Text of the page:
As for not knowing what "non-evohome zones" are doing - how could it ? It's not psychic. If you have non-evohome zones then you are going to have some issues - the main one being that if all your evohome zones are satisified and don't need to call for heat you wont get any heat to your non-evohome zones.

    The same can be said of a traditional system with a single hallway thermostat which has been satisfied resulting in other rooms in the house no longer getting heat.

    Evohome doesn't suffer from this shortcoming because all zones are able to call for heat from the boiler, however if you have non evohome zones then it's not Evohome' fault that they can't call for heat and it doesn't know what they need.

    I ran with some zones being traditional TRV's for a while as I gradually built out my system and I don't recommend it. Put HR92's on all your radiators if you can.
    Last edited by DBMandrake; 24th October 2019 at 12:54 AM.

  5. #5
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    WhatDBmandrake says is spot on from a function point of view. Once my house is up to temperature (21 degrees) and things have stabilized then the flow temperature often drops to just 40 degrees depending on the outside temperature.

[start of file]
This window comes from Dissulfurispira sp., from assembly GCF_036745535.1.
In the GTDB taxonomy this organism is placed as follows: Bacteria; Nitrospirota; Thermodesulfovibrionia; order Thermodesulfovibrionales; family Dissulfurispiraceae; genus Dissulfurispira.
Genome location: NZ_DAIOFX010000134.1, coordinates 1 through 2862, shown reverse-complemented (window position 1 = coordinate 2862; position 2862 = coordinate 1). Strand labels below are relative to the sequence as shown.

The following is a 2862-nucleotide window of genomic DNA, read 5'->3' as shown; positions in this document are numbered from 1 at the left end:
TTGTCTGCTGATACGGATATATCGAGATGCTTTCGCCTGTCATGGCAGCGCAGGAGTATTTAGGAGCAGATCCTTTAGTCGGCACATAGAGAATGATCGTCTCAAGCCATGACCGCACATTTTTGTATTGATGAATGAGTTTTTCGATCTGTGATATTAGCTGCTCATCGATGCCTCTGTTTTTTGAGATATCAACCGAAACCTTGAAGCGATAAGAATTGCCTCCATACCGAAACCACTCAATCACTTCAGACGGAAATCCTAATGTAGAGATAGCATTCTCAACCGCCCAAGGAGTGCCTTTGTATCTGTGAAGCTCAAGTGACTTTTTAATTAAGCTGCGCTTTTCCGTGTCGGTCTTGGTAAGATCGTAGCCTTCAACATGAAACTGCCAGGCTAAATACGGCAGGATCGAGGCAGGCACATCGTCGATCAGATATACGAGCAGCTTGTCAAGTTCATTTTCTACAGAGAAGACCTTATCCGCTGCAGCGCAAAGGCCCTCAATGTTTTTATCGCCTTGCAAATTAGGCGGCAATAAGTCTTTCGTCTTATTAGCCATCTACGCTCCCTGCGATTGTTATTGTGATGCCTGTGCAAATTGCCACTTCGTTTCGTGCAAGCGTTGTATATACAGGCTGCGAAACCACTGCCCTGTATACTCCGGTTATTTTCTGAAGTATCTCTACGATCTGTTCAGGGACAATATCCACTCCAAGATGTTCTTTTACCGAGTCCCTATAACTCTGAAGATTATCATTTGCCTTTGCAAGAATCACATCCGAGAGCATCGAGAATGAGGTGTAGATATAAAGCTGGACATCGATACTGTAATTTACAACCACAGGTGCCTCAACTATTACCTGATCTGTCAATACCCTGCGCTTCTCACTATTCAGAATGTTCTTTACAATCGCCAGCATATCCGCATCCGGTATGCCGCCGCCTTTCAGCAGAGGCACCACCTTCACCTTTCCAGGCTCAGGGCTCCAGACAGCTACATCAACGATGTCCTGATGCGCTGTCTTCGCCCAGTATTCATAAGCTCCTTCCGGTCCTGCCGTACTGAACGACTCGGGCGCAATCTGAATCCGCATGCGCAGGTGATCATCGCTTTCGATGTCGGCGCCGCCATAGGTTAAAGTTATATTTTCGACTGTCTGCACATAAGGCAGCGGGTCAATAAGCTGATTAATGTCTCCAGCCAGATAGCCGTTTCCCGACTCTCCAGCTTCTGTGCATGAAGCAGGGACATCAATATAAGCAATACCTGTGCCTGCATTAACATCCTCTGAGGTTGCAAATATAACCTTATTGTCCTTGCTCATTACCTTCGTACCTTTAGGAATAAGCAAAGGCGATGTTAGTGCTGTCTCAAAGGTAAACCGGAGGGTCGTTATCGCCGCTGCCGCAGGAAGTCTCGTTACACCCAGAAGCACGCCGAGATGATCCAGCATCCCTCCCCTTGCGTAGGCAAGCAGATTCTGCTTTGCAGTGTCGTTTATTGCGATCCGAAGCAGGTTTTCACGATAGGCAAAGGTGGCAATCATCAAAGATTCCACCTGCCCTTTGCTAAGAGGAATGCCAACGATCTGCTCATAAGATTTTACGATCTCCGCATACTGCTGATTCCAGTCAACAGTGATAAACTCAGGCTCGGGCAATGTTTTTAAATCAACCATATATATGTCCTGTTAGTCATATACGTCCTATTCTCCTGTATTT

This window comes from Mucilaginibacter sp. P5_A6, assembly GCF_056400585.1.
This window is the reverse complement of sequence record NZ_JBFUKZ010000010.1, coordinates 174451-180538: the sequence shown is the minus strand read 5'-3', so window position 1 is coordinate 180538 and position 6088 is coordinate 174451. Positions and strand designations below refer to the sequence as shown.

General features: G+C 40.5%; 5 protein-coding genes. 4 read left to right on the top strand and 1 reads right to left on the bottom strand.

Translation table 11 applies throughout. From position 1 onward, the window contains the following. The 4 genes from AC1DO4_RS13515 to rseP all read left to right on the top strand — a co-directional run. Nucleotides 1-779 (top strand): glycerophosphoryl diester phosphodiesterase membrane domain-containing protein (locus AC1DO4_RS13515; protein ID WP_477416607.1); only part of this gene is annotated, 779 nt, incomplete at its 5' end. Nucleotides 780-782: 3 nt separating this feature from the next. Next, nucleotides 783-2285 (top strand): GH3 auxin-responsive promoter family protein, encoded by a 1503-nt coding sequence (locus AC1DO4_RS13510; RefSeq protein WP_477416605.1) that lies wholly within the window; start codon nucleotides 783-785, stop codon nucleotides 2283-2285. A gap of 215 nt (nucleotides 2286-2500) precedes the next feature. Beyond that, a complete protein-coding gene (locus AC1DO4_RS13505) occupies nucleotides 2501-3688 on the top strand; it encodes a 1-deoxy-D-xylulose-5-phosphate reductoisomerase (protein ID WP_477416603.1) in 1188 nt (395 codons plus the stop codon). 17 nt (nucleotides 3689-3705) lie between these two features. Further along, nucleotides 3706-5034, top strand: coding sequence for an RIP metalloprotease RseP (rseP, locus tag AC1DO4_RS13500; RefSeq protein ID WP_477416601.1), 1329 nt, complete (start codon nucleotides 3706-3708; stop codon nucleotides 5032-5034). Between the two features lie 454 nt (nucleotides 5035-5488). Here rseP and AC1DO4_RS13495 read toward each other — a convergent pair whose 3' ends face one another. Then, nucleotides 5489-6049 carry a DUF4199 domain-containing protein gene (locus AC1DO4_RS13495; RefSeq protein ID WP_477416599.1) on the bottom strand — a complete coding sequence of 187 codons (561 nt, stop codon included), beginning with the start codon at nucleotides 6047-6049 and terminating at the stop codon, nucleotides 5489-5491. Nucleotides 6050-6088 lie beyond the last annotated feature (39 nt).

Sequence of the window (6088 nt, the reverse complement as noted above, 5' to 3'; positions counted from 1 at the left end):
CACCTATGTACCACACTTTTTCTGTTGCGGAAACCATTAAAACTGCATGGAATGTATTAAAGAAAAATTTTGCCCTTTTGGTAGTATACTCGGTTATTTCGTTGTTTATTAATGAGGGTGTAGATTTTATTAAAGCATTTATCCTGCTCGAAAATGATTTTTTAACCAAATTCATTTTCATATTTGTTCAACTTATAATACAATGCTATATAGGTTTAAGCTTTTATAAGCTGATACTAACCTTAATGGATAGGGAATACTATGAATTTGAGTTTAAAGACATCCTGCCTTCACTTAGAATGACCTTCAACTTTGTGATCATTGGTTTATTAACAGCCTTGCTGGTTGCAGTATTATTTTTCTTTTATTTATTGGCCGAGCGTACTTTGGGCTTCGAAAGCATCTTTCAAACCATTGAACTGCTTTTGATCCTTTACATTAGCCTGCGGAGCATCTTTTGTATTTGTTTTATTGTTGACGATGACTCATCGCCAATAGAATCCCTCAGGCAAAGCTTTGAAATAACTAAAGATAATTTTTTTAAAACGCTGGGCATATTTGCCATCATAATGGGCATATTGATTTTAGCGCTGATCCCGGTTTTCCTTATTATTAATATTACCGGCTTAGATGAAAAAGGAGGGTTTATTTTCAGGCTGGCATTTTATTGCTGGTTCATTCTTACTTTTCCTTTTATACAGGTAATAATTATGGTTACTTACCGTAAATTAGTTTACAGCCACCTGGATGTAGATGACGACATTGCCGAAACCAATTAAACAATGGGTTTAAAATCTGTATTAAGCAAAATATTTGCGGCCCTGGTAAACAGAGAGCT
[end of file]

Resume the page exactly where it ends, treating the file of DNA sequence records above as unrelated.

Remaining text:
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    Thanks for this - the TPI bit makes sense. I'd eventually sort of guessed what it was trying to do by observation

    My 2nd (non-evohome) zone has it's own zone valve (and thermostat) as it's heating a completely separate annex (and separate heating 'circuit'). This does, however, mean that aggegate demand can suddenly vary quite significantly.

    It's not apparent to me how a TPI approach is meant to figure if your boiler has weather compensation, which is potentially adjusting the flow temperatures, of which evohome will be unaware.

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    Quote Originally Posted by magnayn View Post
    It's not apparent to me how a TPI approach is meant to figure if your boiler has weather compensation, which is potentially adjusting the flow temperatures, of which evohome will be unaware.
    Weather compensation will set a cap on the maximum possible flow temperature when the Evohome system calls for 100% heat, such as when any zone is more than 1.5C below the set point.

    However with a lesser heat demand due to all zones being within their proportional bands (or off) the TPI cycling of the relay will cause the average flow temperature to be less than that dictated by weather compensation. So evohome can effectively request an average flow temperature lower than Weather compensation provides, but not higher.